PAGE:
When do you stop being an immigrant?

20999913120_8f3f8b117c_kThese last few weeks, refugees from war zones like Syria have been headline news around the clock in just about every single news bulletin. On their journey towards Europe, they encounter both very positive and very negative reactions from the local population of whichever area they happen to be passing by (or got stuck in) that day.

The locals reacting negatively are pointing out that a number of the refugees are not on the run because of a dangerous situation in their home town, but are simply in search for economically better conditions to live in. Well, there’s no denyng that this is the case, but that is exactly the resaon why the authorities have set up procedures to figure out whether or not the situation the refugee was living is was threatening enough for them to receive some of our wealth. [Heaven forbid that those who were merely stupid enough to be born in the wrong country should also be able to lay their greedy hands on it – just as their ancestors should not have been so stupid as to allow our ancestors to exploit and rob them.]

To counter all that negative energy, I have some good news for all those who would rather see all the refugees leave again: a fair number of them will do exactly that, as soon as the situation in their country of origin gets considerably closer to what we regard to be normal. But not all of them will (as some of the conflicts will no doubt continue for some more years). Some will decide to stay in Europe and build up their future here. At that point they become immigrants.

The locals reacting positively to the refugees/immigrants have the lessons that history teaches us on their side: although there might be some practical problems at the outset, immigrants are usually net contributors to the society. A relatively large number of migrants (in general, not specifically in the current crisis) are young men, quite a few with higher education, and (look at e.g. London: who is running most of the shops?) likely to start a business (thereby not taking but on the contrary often creating jobs). In fact European countries should not be fighting each other to decide on how many refugees each EU member will be forced to accept on its territory, but rather try to convince as much as possible of them to come (and stay) – especially given the demographic situation in a lot of Western European countries: the children of the newcomers will help to pay the pensions of the generation at work today (those young male immigrants will obviously not only work all the time).

And that brings me to the point I want to make: those traveling from Syria to Europe today  are clearly immigrants. But what about their children? Their grandchildren? The generations after those? At which point are you no longer an immigrant, but a local? Look at what happend in North America (and especially the US) during the last 500 years. Native Americans [nice term within this argumentation] were almost brought to extinction by European immigrants (I think it is safe to assume that a similar operation is quite unlikely to happen with the Syrian refugees in Europe today – no matter what IS propaganda claims), but everyone now considers the descendants of those immigrants to be the local population of North America. Then there was slavery as another source of (involuntary) immigration. Completely different circumstances, but with the same result: those slaves’ descendants  are now the majority of the local population in some US areas. In the 19th century followed another invasion of European immigrants (very clearly for economic reasons), in more recent decades followed by people with hispanic background (in a lot of cases descendants of other European immigrants), and every time the US somehow not only survived, but even managed to become the world’s leading economy (in spite of or thanks to the newcomers?).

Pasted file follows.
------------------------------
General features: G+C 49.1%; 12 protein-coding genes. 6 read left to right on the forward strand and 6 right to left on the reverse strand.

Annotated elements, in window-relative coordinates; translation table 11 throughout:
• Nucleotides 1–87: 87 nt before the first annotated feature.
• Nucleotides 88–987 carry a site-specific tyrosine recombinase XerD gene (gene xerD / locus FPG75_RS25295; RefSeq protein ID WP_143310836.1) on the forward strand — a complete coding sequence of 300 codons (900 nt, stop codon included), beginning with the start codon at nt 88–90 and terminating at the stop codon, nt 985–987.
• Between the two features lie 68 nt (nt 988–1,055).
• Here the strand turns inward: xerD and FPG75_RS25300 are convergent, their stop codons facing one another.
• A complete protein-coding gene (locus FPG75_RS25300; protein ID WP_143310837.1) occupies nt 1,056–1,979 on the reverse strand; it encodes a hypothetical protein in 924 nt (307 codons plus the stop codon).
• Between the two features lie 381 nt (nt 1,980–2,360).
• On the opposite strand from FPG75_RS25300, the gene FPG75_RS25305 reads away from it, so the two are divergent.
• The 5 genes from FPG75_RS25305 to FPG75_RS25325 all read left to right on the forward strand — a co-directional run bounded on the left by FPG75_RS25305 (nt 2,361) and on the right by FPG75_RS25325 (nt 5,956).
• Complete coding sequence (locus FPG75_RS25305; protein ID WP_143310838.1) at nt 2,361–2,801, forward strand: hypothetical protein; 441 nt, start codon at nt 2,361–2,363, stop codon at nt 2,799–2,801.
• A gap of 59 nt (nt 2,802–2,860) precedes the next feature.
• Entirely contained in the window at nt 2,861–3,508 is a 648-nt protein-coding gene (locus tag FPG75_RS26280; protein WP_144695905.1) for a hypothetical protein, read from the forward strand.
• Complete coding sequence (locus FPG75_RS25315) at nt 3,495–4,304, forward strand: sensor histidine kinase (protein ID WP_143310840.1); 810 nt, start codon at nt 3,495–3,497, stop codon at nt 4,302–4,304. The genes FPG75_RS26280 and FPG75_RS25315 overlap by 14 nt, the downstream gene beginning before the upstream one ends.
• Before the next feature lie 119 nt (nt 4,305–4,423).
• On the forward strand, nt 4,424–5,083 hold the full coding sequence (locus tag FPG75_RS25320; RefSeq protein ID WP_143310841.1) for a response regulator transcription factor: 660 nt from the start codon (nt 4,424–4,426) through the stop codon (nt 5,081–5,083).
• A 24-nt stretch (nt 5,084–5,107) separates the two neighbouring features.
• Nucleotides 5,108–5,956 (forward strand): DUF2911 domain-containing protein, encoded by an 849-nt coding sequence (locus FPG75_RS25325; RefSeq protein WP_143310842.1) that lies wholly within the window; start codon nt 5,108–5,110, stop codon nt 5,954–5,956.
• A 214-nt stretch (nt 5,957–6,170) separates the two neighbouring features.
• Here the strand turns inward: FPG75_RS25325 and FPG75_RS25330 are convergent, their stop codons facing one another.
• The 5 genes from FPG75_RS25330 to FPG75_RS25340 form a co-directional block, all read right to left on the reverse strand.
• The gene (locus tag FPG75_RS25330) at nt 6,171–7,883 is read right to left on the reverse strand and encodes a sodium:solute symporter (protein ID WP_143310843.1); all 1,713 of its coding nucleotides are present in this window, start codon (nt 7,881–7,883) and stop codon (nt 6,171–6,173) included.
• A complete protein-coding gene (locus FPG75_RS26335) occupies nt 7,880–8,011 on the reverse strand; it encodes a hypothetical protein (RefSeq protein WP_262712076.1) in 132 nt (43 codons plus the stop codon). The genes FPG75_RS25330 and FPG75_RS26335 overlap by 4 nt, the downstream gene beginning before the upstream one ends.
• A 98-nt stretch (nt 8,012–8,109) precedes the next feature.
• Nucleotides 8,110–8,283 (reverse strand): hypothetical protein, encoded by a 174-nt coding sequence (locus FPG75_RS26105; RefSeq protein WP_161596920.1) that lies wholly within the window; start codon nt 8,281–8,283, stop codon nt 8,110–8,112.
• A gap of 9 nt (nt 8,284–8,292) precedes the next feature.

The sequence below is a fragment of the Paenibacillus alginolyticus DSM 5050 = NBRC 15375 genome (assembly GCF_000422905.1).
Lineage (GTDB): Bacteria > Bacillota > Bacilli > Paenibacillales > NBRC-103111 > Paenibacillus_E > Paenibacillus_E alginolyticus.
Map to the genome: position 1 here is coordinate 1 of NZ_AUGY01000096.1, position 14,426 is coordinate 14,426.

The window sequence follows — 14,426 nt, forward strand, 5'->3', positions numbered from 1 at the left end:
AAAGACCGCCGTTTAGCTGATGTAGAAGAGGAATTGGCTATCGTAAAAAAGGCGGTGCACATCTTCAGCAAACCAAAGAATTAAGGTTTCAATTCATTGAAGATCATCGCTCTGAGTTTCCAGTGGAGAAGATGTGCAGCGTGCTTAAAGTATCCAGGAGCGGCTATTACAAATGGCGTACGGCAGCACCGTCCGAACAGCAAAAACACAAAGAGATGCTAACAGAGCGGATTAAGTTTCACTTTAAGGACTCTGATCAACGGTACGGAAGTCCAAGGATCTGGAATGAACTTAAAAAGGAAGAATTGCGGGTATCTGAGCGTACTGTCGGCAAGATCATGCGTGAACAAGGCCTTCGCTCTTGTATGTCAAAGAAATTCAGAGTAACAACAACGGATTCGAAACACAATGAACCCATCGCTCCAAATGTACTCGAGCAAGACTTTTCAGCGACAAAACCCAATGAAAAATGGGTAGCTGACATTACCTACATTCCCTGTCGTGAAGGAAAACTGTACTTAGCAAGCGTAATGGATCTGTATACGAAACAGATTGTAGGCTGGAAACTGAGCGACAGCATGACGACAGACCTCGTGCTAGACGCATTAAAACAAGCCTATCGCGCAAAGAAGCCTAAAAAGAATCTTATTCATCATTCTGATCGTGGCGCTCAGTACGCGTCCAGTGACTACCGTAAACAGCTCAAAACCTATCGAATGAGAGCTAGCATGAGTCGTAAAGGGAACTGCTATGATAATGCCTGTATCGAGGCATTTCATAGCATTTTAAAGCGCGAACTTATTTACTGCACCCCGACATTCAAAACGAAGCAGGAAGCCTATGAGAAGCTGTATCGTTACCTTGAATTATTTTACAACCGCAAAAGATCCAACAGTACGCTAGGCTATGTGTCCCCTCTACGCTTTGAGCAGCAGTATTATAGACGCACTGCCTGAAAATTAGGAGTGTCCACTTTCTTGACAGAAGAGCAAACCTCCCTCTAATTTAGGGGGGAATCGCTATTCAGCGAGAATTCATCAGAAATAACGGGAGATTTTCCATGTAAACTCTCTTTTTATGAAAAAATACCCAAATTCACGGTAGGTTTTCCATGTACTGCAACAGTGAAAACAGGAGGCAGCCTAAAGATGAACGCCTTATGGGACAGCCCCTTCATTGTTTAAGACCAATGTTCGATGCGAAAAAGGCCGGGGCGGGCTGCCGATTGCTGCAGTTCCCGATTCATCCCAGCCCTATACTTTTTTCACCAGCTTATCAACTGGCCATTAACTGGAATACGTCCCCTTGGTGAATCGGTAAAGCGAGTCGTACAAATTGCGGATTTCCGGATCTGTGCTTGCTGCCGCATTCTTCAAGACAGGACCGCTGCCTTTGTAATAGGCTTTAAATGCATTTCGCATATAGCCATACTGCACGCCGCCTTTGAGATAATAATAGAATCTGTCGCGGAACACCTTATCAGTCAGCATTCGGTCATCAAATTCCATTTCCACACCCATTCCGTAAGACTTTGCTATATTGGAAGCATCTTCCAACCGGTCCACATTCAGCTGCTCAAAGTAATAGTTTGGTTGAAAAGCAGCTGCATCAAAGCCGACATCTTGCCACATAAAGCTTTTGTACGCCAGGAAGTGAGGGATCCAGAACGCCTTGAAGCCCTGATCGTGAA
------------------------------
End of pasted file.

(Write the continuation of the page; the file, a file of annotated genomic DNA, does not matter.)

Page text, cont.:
Another good historic example are movements of tribes across the European continent in the course of the first millenium: most of them have been moving around so much (no doubt spreading genes along the way) that it is simply impossible to call one or the other tribe the local population for a certain region. It just depends at the point in time you select (I discussed this in greater detail in an earlier post). And that selection is by definition random. In the course of the second millenium there was no more moving around on a large scale, but does that necessarily mean that the third millenium will be like the second? Or that this stay during a 1000+ years automatically gives the right stay in a particular area (which we agreed upon to call a country at some point along the line) only to the descendants of the tribe that happened to be the last one to reside there when the moving around ended? The way I see it, is that we are in fact all immigrants (or at least descendants of immigrants – if you go back all the way: African immigrants) and always will be, as the odds that 25th century history books (yes, books will still be around in some kind of form by then) will refer to 2015 as ‘the year migration ended’ are extremely small.

 

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One thought on “When do you stop being an immigrant?

  1. Simone

    Great question! Officially you stop to be an immigrant when you’ve got papers from the state where you’re staying. Unofficially you need time and yes… children… they are not immigrant anymore. The first who’s left his country stay so in his mind an heart…
    Great article Jan!

    Reply

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